In late October, when President Susilo Bambang Yudhoyono announced a long-awaited Cabinet reshuffle, many analysts derided the move as reflecting little more than a desire to shore up political support in Parliament rather than a serious attempt to initiate real change. They had a point. Many party hacks, including some who had been implicated in graft cases, were retained in the new line-up.
Since then, however, some observers have been pointing to Cabinet changes that could lead to important reforms. One of the most notable was the announcement that Dahlan Iskan, the former CEO of the Jawa Pos newspaper group, would be the new Minister of State Enterprise.
Indonesia's state enterprises have long had a poor reputation. Badly managed and often seen as cash cows for corrupt politicians, most have successfully resisted reform efforts for years. Dahlan replaces Mustafa Abubakar, who had been widely criticized over irregularities in the initial public offering of state-owned Krakatau Steel last year.
Having introduced wide-ranging reforms within state-electricity company Perusahaan Listrik Negara (PLN) since his appointment as president-director of the utility in 2009, Dahlan is widely known for his managerial ability. But this is not his only strength. The 60-year-old is already quite wealthy and does not appear to have any political ambitions. As a result, he is unlikely to be unduly influenced by corrupt politicians or businessmen. He also enjoys the potential support of one of the largest newspaper groups in the country when facing resistance to his reform efforts.
Dahlan's deep understanding of the newspaper business has made him very media savvy. Reports say he wept when the media asked for his reaction to his ministerial appointment: "I told the president that I am saddened to leave the PLN because my friends there are working hard." Such comments are not the sort of thing normally expected from newly appointed Indonesian Cabinet ministers.
Observers noted that after the swearing-in ceremony Dahlan drove himself and his wife to his new office rather than employ the services of a chauffeur. The newly installed vice-minister and his wife sat in the back seat.
Such unassuming behavior also characterized Dahlan's actions when he was in charge of the PLN. Unlike other ministers and senior government officials, Dahlan walked to the PLN office at Jakarta's block M every day. The habitual 30 minute stroll, together with his preference for sneakers rather than black leather shoes (even when attending meetings at the presidential palace), set him apart from other national figures.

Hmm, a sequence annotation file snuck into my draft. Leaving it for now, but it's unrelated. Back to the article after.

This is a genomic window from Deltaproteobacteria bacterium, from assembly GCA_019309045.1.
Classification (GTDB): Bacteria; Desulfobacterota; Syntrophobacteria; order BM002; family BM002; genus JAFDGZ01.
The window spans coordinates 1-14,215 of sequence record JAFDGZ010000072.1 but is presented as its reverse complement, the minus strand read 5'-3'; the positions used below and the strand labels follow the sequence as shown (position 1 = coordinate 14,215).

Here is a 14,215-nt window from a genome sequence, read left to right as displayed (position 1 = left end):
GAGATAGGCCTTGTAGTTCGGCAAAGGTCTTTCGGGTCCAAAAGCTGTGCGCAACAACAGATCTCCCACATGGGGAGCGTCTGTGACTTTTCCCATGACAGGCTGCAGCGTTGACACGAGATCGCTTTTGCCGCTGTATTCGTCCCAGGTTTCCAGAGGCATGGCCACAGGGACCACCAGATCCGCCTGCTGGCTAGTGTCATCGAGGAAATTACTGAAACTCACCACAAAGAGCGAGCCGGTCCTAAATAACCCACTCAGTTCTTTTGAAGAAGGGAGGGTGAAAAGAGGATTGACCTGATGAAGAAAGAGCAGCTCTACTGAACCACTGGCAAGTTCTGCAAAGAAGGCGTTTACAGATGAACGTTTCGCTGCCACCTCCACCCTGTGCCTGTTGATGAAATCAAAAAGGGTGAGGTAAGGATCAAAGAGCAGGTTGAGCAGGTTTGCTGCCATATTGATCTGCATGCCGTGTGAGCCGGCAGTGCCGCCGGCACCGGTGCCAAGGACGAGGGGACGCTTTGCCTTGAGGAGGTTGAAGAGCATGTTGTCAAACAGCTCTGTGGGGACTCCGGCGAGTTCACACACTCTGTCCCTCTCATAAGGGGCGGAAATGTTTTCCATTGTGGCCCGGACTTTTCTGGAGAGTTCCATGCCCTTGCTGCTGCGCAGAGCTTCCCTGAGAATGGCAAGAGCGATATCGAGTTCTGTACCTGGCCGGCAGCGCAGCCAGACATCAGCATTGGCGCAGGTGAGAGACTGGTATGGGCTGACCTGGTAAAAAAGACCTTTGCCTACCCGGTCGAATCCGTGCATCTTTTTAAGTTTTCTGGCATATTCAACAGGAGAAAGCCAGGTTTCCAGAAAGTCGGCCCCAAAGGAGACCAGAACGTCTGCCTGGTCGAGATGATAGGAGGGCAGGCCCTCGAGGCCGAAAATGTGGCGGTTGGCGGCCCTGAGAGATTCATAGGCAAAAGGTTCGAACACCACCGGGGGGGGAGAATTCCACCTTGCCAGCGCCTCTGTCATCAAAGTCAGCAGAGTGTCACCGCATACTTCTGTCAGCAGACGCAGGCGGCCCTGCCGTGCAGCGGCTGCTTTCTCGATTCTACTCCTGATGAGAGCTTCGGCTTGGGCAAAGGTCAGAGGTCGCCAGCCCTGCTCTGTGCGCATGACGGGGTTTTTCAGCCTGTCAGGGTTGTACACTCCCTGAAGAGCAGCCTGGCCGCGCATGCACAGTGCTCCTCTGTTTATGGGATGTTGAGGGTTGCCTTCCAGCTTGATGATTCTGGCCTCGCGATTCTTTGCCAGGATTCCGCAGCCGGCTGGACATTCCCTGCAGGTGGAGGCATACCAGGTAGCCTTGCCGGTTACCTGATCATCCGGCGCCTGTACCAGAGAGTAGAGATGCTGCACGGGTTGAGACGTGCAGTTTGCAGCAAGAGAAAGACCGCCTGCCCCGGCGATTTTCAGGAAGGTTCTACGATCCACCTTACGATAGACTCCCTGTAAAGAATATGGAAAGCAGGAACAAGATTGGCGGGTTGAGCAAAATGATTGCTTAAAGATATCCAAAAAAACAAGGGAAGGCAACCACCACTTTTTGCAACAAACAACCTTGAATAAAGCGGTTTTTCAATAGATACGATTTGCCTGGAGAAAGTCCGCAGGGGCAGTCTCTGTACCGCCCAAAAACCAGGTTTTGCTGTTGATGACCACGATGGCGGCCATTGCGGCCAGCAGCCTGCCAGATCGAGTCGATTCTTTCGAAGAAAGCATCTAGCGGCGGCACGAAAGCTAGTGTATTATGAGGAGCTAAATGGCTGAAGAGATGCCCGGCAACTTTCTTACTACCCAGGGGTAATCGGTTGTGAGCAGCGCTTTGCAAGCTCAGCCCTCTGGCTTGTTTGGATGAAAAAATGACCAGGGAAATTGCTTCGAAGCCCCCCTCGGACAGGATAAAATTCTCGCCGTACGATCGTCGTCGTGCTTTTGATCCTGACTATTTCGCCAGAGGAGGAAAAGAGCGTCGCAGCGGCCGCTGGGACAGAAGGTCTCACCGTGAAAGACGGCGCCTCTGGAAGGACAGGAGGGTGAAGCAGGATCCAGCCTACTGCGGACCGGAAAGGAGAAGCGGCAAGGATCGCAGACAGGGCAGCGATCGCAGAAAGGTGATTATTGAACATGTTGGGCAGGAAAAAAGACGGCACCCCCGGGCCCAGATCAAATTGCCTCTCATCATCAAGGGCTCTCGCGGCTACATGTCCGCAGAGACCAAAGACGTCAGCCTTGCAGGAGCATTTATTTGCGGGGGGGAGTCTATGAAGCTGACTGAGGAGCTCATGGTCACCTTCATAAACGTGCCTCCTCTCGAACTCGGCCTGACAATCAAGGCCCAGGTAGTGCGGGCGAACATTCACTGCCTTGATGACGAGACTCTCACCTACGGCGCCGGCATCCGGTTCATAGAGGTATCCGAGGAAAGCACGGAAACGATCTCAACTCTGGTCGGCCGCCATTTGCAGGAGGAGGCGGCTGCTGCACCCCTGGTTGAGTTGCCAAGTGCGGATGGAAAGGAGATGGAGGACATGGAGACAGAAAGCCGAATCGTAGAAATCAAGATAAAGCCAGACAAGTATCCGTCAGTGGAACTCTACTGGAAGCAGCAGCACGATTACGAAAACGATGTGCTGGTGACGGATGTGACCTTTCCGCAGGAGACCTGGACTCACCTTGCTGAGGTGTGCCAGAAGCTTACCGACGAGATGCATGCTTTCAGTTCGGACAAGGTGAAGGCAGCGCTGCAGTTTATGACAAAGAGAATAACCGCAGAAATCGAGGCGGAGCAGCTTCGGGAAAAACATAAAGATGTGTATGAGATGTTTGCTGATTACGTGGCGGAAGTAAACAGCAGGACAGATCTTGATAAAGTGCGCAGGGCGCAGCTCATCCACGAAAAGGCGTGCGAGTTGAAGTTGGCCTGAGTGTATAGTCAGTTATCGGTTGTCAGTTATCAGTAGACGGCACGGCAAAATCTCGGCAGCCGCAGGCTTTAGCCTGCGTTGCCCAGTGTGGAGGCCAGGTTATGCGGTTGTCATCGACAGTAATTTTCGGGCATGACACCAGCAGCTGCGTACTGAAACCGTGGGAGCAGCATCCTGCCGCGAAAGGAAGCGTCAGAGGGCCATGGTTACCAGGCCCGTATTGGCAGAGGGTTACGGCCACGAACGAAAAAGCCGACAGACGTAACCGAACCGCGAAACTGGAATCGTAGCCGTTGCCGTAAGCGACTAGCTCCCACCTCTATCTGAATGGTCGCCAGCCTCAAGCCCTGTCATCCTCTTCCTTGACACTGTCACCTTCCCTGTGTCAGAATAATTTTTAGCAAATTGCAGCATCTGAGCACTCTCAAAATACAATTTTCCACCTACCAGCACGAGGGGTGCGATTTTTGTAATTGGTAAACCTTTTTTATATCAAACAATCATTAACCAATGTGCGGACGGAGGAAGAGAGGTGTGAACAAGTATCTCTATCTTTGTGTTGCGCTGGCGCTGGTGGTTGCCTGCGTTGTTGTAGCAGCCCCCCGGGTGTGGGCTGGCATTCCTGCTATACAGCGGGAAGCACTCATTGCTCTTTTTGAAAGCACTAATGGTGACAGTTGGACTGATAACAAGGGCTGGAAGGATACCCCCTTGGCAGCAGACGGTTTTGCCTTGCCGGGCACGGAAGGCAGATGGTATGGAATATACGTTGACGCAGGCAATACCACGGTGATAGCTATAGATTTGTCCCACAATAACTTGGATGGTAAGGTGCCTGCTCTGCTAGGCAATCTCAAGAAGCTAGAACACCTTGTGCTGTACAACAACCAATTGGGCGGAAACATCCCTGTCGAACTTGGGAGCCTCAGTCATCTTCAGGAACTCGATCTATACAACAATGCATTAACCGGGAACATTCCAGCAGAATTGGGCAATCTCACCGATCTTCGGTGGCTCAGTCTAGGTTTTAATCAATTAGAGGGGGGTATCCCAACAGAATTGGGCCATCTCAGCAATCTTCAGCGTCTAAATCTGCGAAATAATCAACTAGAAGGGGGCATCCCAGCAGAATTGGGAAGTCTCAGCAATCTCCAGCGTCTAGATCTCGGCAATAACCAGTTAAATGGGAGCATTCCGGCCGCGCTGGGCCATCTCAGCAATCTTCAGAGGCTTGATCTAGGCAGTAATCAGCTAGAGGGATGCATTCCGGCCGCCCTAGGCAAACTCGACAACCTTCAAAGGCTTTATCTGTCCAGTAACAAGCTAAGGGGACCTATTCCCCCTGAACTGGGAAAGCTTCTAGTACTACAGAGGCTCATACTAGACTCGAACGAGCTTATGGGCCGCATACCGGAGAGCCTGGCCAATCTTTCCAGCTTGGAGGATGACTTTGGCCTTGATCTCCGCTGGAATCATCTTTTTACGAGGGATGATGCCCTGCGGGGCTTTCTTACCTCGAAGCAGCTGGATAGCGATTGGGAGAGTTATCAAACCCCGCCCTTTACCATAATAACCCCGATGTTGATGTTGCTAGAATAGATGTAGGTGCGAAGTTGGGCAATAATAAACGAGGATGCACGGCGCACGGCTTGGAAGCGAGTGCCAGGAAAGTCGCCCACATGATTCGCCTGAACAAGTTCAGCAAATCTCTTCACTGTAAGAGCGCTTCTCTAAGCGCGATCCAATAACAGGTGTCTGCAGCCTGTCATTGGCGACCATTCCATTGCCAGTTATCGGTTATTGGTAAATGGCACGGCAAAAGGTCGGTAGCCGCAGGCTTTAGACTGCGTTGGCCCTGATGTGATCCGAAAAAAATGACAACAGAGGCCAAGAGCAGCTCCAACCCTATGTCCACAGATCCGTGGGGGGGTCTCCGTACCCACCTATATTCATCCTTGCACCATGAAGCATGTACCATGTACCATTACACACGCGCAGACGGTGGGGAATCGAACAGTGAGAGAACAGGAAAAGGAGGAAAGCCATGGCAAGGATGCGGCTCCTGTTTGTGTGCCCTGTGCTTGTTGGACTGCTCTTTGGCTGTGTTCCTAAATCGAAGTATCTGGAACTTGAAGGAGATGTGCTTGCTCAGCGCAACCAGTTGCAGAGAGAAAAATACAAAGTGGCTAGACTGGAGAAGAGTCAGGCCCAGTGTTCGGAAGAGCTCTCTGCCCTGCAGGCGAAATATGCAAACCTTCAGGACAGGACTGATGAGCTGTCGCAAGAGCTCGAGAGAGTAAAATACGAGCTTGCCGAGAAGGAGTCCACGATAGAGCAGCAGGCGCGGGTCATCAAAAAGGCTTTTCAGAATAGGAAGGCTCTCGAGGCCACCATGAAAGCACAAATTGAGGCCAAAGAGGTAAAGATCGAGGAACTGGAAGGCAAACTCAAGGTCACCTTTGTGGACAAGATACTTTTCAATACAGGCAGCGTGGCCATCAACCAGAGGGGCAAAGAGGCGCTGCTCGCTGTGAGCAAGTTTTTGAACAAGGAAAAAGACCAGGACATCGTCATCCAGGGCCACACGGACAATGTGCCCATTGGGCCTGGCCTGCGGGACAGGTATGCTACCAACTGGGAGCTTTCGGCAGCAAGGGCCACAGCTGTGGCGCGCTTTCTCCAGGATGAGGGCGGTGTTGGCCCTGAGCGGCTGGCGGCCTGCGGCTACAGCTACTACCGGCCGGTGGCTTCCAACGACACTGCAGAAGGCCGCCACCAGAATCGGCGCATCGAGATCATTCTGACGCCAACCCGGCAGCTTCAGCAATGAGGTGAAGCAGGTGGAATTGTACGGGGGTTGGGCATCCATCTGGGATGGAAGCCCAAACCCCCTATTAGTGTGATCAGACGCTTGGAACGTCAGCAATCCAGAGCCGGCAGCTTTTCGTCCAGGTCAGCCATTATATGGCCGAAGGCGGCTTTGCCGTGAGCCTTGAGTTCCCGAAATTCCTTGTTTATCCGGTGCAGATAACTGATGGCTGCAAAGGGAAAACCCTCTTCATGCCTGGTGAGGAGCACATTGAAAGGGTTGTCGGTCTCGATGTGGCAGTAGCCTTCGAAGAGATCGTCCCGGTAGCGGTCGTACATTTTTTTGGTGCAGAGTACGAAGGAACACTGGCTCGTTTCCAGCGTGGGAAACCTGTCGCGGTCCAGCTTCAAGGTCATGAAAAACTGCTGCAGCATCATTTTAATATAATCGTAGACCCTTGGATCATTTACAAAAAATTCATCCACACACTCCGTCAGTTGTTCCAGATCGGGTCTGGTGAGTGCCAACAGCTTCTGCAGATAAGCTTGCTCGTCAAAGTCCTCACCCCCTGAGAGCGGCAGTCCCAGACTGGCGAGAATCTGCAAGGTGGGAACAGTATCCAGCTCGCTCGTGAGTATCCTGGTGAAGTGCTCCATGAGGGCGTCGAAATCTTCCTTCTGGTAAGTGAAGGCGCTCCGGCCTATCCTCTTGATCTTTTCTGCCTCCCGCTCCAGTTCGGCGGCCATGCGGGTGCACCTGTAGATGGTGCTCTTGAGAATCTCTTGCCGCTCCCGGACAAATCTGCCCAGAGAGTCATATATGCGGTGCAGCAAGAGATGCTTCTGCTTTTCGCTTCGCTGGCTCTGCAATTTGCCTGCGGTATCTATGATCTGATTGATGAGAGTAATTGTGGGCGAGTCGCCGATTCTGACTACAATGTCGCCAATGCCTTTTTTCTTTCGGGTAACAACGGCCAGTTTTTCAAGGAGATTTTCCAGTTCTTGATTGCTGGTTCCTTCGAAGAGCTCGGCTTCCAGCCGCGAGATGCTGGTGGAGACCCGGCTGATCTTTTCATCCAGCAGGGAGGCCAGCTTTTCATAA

Agung Wicaksono, a researcher in state-owned enterprises at the Institute of Technology at Bandung, notes that such images appeal to Indonesians fed up with the ostentatious lifestyles of the nation's current crop of politicians. "Dahlan walks the talk," he told me in Jakarta last week.
Dahlan's public statements since becoming Minister of State Enterprises suggest he will focus on streamlining his ministry's bureaucracy. One target involves reducing the number of meetings and reports delivered to his office by 50 percent by the end of the year: "What I want to do first is reduce ministerial intervention on state enterprises to give more freedom and authority to the CEOs to carry out corporate actions."
There is also a determination to cut through the bureaucratic inertia and political haggling. The long-delayed establishment of a holding company for state-owned plantation firms, for example, is to be completed by the end of this year.
Even so, Dahlan may not have everything his way. Unlike in the PLN, where he had wide-ranging authority, he must now cooperate with other ministers to achieve his goals. Asset sales and initial public offerings on the stock market, for example, require the assent of the Finance Ministry. Dealing with the state railways and oil-giant Pertamina also requires the cooperation of the Transport and Energy Ministries respectively.
Indeed, conflict with other government institutions could become an important obstacle if not carefully handled. Sources say that during his time at the PLN, Dahlan sometimes made quick decisions designed to achieve the goals of his own institution that did not always take into account the perspectives of other government agencies.
But ruffling a few feathers within Indonesia's moribund bureaucracy is not necessarily a bad thing. As Agung notes, many Indonesians may even support him 'if the targets are vested interests or insensible regulations'.
Under President Yudhoyono, Indonesia has become known for its macroeconomic stability, fiscal discipline and strong GDP growth. Long-term development, however, also depends on the extent to which the country is run by capable ministers who can deliver on promised reforms, improve bureaucratic efficiency and stamp out corruption.
For those who wish Indonesia well, Dahlan offers the hope of better things to come.
Reprinted courtesy of Straits Times Indonesia. To subscribe to Straits Times Indonesia and/or the Jakarta Globe call 021 2553 5055.
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